That Star Trek Bluetooth Communicator is going to be crazy accurate
By now you’ve seen the stories coming out of San Diego Comic Con featuring the new top contender for nerdiest phone gadget of 2015, the Wand Company’s Star Trek Bluetooth Communicator. Some folks close to the manufacturer have known about the project for months, while others attending SDCC are going hands-on with the prototype even as I type these words. Because I’m in neither of those groups, I’ve spent the afternoon sitting in a New York sidewalk cafe fruitlessly throwing money at my computer screen and waiting for it to cough up a communicator of my own.
I’m taking a break from that for a second, though. Because while I won’t have hands-on experience for a while, I do know an awful lot about Star Trek – and its futuristic communicator in particular. And one thing that everyone else reporting on this sucker seems to have missed is that it’s going to be much more than a toy. It’s likely to be a masterpiece.
What is a “Star Trek Bluetooth Communicator” anyway?
Assuming you have a basic familiarity with the most recognizable science-fiction series of all time (a crew of well-equipped explorers travels the galaxy in search of new life and new civilizations) we can cut right to the chase: the communicator is Star Trek‘s version of the mobile phone. In the original Star Trek‘s version, it’s a pocket-sized gadget with a flip-top cover that provides voice and data communications between a landing party and an orbiting starship. While later Trek series would condense the device into a wearable badge, this original version remains the most iconic manifestation of the show’s uncanny ability to predict the future – or at least inspire builders to mold the future to Trek‘s vision. By connecting wirelessly to the mobile phone in your pocket and allowing you to make and take calls through a very accurate approximation of Captain Kirk’s most-famous accessory, the Star Trek Bluetooth Communicator finally eliminates the gulf between the imaginary future of 1966 and the modern-day reality of 2015.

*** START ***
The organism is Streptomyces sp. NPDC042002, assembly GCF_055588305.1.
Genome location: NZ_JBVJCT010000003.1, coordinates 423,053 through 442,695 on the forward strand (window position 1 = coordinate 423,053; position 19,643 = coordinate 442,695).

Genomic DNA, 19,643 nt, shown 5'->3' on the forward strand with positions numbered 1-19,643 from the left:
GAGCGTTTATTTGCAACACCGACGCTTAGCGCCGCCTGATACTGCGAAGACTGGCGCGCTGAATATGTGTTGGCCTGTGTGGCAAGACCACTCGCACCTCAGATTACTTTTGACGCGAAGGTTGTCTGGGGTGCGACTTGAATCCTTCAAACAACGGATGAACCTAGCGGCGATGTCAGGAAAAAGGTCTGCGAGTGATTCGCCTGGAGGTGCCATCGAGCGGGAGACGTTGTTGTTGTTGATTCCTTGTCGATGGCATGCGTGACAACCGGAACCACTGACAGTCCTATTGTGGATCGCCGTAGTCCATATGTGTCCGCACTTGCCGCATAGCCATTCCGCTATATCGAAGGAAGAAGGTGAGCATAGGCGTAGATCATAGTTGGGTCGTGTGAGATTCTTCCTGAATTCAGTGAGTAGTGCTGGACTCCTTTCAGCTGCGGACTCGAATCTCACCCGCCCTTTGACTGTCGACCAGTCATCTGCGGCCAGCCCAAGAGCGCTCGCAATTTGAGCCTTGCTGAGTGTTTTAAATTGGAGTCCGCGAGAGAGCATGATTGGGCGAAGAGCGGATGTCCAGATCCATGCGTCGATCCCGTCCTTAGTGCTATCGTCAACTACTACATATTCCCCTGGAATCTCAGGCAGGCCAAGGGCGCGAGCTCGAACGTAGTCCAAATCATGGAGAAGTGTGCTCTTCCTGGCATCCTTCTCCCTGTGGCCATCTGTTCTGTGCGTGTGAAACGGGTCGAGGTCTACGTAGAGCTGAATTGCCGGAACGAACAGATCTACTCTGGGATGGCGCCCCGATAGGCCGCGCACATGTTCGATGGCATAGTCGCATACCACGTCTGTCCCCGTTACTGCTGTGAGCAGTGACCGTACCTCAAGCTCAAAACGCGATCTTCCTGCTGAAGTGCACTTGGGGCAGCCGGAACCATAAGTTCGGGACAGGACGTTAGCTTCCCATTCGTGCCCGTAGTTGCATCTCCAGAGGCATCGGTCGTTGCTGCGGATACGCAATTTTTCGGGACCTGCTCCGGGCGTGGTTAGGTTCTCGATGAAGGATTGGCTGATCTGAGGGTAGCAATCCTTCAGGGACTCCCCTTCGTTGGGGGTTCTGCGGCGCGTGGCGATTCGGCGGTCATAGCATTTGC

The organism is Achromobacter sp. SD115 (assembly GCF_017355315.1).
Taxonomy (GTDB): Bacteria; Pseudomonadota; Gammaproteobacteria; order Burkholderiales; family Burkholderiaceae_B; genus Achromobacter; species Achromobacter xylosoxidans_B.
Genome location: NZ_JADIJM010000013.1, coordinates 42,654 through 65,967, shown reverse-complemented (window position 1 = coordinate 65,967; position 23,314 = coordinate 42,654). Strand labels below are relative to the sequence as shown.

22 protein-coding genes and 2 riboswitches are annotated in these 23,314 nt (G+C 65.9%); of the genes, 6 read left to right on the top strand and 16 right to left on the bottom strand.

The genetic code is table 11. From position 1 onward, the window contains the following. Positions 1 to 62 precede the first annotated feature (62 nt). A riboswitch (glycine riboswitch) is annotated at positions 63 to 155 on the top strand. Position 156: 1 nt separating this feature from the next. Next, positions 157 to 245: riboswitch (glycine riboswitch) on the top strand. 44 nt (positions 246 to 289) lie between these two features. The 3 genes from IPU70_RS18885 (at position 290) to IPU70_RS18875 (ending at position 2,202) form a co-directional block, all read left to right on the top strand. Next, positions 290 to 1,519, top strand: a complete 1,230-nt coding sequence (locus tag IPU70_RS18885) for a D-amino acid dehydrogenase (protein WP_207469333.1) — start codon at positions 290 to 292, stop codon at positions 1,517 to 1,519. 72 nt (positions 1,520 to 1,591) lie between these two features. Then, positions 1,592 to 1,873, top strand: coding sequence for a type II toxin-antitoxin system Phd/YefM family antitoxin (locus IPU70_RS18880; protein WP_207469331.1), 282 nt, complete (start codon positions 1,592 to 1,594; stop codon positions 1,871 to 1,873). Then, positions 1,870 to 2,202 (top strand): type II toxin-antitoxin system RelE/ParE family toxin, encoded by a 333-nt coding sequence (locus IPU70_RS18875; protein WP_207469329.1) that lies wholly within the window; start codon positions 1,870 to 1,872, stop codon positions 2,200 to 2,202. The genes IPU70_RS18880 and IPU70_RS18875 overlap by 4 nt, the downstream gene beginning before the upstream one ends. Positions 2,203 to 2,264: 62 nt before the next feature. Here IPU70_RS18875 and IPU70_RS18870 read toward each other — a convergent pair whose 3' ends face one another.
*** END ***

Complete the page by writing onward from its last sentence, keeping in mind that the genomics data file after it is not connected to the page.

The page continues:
If you’re weighing the combination of a motivated fanbase with the ever-decreasing size and cost of modern electronics, you’re probably wondering why we haven’t seen something like this before. The truth is, we have.
It’s not the first of its kind
As we showed you a few years back in the April Fool’s video above, Bluetooth Communicators have been “a thing” for a while. As early as 2008, enterprising engineers were cramming wholesale Bluetooth speakerphones into the bodies of store-bought communicator replicas. The efforts ranged from the crude to the elaborate, with the best examples occasionally offered for sale via eBay or on Star Trek-centric message boards. The Communicator-as-phone subculture was helped along by occasional flashes of mainstream exposure like the MAKE do-it-yourself tutorial and the discovery that Nokia had built a prototype run of Symbian-powered Star Trek Communicators back in 2008 (one of which I bought in 2010).
But first isn’t always best
Those early efforts, as heartfelt and innovative as they sometimes were, were also prototypical in the extreme – as is evident above. My Nokia test unit featured, among other things, an impossible-to-press power button, a completely obscured external display, a broken charging port … and a secondhand price tag somewhere in used-car territory. (Full disclosure: I own the YouTube channel that hosts the above video.)
And while the Bluetooth communicator I had custom-made a couple years later was a big step up, it still brought a ton of compromises. To wit: a clunky mini USB port smack in the middle of the back cover, a large speakerphone grill above that, and an inconvenient power button up near the hinge, where it was difficult to press. As you can probably guess, none of that was screen-accurate. The basis for this model was a toy communicator from Diamond Select Toys, which offered more accuracy than most others in its price range but still lagged well behind replica quality (due to its thicker-than-accurate construction, the collector community called it one of the “fat-butt comms.”). And to top it all off, the speakerphone module within offered terrible call quality on both sides.